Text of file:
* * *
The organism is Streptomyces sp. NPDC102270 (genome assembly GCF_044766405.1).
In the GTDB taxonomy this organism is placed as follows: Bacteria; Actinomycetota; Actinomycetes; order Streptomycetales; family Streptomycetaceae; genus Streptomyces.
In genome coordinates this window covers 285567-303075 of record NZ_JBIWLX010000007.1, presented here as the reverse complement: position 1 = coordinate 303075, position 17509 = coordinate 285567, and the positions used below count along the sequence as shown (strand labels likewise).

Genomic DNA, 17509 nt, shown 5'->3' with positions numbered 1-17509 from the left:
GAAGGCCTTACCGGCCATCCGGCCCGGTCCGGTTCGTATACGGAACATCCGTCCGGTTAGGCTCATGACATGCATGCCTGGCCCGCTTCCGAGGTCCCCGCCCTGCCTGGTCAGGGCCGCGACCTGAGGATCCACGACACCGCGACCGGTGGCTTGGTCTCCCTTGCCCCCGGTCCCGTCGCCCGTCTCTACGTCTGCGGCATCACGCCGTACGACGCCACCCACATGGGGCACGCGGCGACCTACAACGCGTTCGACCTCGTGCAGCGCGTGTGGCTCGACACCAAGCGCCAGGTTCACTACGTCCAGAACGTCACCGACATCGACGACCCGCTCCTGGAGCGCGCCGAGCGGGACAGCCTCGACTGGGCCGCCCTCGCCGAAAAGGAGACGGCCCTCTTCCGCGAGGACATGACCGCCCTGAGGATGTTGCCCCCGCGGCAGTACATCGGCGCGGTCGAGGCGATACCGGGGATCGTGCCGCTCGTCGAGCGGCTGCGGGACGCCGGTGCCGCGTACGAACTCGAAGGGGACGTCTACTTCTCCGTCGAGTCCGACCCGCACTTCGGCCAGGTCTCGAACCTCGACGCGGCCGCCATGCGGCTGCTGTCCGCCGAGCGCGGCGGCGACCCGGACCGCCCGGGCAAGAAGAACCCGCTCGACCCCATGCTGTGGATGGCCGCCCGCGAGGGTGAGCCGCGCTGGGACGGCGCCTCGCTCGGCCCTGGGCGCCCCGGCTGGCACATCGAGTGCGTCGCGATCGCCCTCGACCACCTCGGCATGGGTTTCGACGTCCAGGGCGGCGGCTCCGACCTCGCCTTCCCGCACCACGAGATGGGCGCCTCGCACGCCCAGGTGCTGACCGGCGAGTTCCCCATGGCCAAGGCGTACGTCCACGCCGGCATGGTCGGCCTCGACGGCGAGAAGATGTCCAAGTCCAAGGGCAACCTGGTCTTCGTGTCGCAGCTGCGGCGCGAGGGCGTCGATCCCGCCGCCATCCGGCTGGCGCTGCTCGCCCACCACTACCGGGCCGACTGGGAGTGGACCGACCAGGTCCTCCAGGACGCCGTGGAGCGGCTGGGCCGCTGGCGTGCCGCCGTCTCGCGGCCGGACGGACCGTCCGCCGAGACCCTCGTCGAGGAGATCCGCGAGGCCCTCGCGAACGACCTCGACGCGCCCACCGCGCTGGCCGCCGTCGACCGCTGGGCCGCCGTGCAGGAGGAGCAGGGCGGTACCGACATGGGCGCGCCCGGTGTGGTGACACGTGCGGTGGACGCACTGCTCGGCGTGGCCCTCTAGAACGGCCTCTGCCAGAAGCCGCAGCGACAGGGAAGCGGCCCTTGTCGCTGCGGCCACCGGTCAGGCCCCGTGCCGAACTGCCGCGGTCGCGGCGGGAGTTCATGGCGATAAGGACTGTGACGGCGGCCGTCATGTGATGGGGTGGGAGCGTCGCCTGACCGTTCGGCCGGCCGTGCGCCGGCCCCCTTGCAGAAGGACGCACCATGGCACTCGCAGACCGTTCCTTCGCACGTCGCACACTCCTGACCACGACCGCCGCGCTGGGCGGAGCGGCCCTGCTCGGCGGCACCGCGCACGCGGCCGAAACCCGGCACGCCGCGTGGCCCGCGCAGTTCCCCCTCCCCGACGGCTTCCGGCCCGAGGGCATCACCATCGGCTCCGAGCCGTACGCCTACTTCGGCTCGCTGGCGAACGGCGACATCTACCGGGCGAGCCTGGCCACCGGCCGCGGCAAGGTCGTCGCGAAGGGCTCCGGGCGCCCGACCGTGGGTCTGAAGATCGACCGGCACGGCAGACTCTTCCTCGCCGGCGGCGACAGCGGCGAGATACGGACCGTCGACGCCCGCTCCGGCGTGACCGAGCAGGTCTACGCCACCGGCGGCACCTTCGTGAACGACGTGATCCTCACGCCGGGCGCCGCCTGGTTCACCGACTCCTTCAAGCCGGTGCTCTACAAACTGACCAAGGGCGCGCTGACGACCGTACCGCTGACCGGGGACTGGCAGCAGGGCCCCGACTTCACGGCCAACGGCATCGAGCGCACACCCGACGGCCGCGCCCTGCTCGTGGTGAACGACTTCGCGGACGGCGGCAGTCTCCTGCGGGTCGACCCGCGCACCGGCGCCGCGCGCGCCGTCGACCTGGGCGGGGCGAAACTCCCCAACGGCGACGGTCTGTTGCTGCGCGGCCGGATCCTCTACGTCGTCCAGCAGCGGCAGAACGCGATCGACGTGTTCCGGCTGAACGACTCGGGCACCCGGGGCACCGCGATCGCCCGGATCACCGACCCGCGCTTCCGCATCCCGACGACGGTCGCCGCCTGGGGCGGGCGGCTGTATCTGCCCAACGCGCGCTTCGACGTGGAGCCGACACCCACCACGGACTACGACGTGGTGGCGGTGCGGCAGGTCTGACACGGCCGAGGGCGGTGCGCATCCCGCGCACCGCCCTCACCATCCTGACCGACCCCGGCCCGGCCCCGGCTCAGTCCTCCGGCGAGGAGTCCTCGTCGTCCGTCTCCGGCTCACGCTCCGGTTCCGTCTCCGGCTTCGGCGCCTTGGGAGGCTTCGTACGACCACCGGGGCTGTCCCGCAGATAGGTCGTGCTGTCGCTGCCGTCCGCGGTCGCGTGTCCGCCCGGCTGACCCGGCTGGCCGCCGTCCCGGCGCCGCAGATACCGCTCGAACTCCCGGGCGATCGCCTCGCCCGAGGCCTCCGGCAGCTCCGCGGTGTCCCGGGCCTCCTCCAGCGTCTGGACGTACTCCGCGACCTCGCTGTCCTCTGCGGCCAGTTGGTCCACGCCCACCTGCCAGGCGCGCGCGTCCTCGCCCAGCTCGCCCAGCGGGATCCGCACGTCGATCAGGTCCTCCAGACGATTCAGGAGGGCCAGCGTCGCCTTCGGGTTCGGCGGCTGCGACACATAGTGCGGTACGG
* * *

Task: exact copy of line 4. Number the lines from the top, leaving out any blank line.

Genomic DNA, 17509 nt, shown 5'->3' with positions numbered 1-17509 from the left: